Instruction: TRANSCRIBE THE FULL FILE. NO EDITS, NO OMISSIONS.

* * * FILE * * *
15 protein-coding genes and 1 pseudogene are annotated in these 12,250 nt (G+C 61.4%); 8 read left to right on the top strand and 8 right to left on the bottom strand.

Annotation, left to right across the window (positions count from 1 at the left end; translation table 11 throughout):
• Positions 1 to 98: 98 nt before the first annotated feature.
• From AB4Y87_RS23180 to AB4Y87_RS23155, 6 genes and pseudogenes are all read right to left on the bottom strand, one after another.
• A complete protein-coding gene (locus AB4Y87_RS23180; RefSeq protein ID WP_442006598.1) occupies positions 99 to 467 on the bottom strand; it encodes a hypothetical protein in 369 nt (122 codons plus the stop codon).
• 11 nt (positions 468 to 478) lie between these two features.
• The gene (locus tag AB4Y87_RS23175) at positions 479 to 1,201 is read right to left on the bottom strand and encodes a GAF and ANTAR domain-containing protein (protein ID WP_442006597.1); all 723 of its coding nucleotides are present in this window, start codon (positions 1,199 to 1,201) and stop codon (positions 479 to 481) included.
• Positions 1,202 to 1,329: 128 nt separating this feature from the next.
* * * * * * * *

15 protein-coding genes and 1 pseudogene are annotated in these 12,250 nt (G+C 61.4%); 8 read left to right on the top strand and 8 right to left on the bottom strand.

Annotation, left to right across the window (positions count from 1 at the left end; translation table 11 throughout):
• Positions 1 to 98: 98 nt before the first annotated feature.
• From AB4Y87_RS23180 to AB4Y87_RS23155, 6 genes and pseudogenes are all read right to left on the bottom strand, one after another.
• A complete protein-coding gene (locus AB4Y87_RS23180; RefSeq protein ID WP_442006598.1) occupies positions 99 to 467 on the bottom strand; it encodes a hypothetical protein in 369 nt (122 codons plus the stop codon).
• 11 nt (positions 468 to 478) lie between these two features.
• The gene (locus tag AB4Y87_RS23175) at positions 479 to 1,201 is read right to left on the bottom strand and encodes a GAF and ANTAR domain-containing protein (protein ID WP_442006597.1); all 723 of its coding nucleotides are present in this window, start codon (positions 1,199 to 1,201) and stop codon (positions 479 to 481) included.
• Positions 1,202 to 1,329: 128 nt separating this feature from the next.